Transforming Your Difficulties
Recently I’ve been reading Jack Kornfield’s "The Wise Heart; A Guide to the Universal Teachings of Buddhist Psychology". Kornfield discusses four basic principles for mindful transformation, which I felt would be useful to married women attracted to women and the people in their lives. I’ve condensed and applied his ideas to my reading public and anyone at a crossroad in life.
When you feel stuck, Kornfield’s four basic principles for mindful transformation suggest a way to confront your difficulties. Signs of being stuck include: confusion, continually going in circles, making decisions and then retracting them, feeling as if you’ve lost your center, no longer trusting your self or what is real.
When I first fell in love with a woman while I was married, my behavior felt foreign to me. I loved my new experiences, knew I was betraying my husband, and didn’t like myself for it. This person didn’t seem to be “me” and I had no idea how to get out of the mess I had created. I wondered who I had become or where I would end up. Kornfield’s description of mindful transformation captures the essence of my journey to self-acceptance.
The first step is to take stock of the situation. Recognition is the first principle of transformation. No more denial. Begin to question what is happening. Push through your fear to directly look at how you are living, what you are feeling. Pay attention to your changing feelings- now you feel joy, next you feel fear, then shame, excitement, dissatisfaction, then conflict. Approach your life with inquiry, curiosity…watch and listen to yourself. This is no time for judgment, which will only stand in the way of an open mind. At this stage let go of the need to know, just SEE what is.
After 12 years of marriage, I began to look more honestly and carefully at my life with my husband. He was a nice man, but I was often lonely. I felt less powerful than I knew I was in other parts of my life. I was unhappy with my current home life, which became more apparent when I became involved with woman. A woman? I had to look at how that felt, what that meant.
What you boldly observe isn’t always easy to accept. We often feel resistance to what we discover. If you love sex with a woman, and discover a new passionate side to yourself, you may wish it weren’t so. Because of our homophobic culture and beliefs about family values, for many people same-sex attraction is a cause for suffering. It takes courage to embrace your reality. While you may not yet have answers, a critical step toward transformation is accepting and respecting what you are seeing.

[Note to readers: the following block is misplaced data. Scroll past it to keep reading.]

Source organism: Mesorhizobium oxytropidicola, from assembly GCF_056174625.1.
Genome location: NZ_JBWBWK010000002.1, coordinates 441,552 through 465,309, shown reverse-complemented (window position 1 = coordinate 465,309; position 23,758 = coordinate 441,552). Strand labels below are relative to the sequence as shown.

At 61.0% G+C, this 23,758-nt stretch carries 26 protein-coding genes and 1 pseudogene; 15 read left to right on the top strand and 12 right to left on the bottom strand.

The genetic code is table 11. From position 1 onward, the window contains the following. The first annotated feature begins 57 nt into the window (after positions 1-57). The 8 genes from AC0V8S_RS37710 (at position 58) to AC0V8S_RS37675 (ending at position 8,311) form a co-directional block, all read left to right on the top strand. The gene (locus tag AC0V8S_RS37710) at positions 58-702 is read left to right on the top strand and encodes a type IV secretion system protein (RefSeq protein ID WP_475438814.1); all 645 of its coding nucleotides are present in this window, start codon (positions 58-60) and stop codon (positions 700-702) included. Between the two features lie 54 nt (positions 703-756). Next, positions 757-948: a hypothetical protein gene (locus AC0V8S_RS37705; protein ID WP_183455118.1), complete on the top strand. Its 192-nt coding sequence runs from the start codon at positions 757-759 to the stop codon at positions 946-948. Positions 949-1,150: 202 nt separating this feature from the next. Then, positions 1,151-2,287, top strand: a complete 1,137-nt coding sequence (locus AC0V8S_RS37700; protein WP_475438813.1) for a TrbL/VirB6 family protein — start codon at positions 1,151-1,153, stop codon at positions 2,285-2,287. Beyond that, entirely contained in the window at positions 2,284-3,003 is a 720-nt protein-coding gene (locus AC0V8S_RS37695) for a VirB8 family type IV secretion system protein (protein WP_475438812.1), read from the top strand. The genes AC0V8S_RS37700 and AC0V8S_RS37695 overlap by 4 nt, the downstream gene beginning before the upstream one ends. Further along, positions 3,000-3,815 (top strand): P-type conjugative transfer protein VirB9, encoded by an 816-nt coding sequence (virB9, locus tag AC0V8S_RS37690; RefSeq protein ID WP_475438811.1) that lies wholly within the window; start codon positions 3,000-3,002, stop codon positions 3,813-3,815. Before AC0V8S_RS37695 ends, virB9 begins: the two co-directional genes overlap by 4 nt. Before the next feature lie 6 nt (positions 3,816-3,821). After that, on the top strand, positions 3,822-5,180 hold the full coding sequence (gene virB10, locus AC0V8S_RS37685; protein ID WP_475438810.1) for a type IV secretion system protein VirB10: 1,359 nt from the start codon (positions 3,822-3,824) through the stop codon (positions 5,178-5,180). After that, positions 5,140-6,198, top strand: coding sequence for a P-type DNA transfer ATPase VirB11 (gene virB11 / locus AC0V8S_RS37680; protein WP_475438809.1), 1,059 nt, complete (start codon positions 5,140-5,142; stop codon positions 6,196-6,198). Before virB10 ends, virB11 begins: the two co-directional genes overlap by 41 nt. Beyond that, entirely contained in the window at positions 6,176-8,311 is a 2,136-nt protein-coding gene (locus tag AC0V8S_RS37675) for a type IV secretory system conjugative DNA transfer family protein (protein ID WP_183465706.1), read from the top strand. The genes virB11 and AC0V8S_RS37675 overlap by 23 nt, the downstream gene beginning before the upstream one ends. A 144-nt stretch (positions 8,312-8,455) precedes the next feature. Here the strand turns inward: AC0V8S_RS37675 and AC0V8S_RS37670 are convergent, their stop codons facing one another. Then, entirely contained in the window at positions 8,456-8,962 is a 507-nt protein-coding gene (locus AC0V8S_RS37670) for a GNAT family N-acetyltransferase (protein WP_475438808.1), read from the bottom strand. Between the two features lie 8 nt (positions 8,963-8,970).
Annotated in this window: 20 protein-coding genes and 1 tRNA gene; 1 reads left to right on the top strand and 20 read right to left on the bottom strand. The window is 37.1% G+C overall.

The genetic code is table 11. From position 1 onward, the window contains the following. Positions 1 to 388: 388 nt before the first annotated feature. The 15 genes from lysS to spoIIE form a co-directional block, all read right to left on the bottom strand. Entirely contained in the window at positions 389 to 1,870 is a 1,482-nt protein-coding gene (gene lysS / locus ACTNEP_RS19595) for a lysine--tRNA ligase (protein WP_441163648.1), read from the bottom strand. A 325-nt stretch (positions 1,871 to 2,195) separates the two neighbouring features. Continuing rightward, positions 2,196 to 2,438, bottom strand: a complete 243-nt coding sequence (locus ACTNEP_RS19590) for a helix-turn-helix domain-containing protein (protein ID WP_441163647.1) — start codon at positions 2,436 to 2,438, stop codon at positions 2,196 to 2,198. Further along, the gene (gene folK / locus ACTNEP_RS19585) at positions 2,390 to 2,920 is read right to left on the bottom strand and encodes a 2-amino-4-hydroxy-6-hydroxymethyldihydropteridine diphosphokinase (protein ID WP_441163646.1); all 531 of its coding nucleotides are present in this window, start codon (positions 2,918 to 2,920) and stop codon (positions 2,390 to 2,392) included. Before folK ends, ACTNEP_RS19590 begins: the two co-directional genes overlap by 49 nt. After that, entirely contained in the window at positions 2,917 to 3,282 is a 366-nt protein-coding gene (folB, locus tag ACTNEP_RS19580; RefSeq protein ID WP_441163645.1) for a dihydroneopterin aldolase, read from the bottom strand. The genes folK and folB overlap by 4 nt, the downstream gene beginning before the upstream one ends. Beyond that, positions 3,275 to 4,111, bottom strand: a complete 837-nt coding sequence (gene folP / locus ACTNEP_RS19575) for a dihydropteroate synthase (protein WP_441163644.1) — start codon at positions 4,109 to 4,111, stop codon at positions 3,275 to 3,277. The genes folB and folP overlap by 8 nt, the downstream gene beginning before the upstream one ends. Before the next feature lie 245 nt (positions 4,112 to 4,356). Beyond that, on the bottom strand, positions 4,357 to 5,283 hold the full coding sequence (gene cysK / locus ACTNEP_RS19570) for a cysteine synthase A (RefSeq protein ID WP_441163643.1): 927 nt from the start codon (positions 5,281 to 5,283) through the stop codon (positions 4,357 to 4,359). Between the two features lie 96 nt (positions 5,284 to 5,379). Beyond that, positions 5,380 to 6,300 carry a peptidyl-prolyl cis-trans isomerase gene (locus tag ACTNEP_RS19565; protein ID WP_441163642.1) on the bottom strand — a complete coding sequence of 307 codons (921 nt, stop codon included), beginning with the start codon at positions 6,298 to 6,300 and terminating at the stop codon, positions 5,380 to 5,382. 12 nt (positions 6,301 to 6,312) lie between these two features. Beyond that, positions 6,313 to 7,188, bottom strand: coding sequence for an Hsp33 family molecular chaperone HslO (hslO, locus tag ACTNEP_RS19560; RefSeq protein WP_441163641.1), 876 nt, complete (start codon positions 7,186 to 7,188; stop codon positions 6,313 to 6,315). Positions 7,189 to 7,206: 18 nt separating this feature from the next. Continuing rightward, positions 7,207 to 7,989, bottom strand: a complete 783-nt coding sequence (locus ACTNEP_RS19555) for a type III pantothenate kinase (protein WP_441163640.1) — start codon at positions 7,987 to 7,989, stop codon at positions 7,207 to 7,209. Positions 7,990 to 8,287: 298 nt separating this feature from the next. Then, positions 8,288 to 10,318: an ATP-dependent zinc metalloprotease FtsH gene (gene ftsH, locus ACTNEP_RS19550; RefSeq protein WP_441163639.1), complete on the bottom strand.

According to Zen master Thich Nhat Hanh, when we are stuck, it often means we haven’t “looked deeply enough into the nature of the experience.” There are four areas to investigate when you are facing something difficult: the body, feelings, your mind, and your Truth.
Our bodies hold important information. Even before we look at our emotions, we can often identify places in the body that hold tension or ease. Our bodies can give us information about where we hold anger or fear, perhaps with constricted breathing or tightness in our neck. Begin to learn where you hold emotions in your body—confusion, fear, depression, loss, longing. The body is especially important when you feel confused about your sexuality. Allow yourself to feel your bodily responses to women or men as your sexual interest, how you feel your attractions and sexual responses.
Take time to investigate the constellation of feelings that are connected to your experience. We need to recognize that we can feel a series of emotions that are even contradictory. Yet, we must learn about all of them and accept them as part of our reality.
Looking into the mind, it’s important to examine what beliefs and judgments you attach to your situation. What habitual stories do you tell yourself about your experience? Many of these stories are old, having more to do with your history and less with what is true for you today. When I looked at the stories I was telling myself many were driven more by fear than my current reality. I thought I wouldn’t be able to support and take care of myself if I left my husband. Yet, I was a competent person, starting a career in counseling. I thought I couldn’t be a lesbian because of my views of what a lesbian was, based on stereotypes and myths, etc, etc.
4. Your Truth
The most complex of the principles of transformation, I believe, is finding your Truth. Ultimately, we must realize that life is not static, relationships are not static, and we are not identified by one experience or one aspect of ourselves. This is the concept of non-identification. There is impermanence to our feelings, our circumstances, as well as our beliefs. We stay stuck when we continue to search for one identity, or see ourselves in just one never-changing way. Today, you may love your husband, but feel more at home and in love with a woman. Or, the feeling of home and family may be more important and impact your life more than the experience of intimacy and passion. We can never guarantee that any decision we make is permanent, but it must be the best we can do based on our thorough exploration at the time of questioning.
Wishing you courage of heart and mind,
Joanne is pleased to be a contributing blogger to The Huffington Post. Click to read her articles.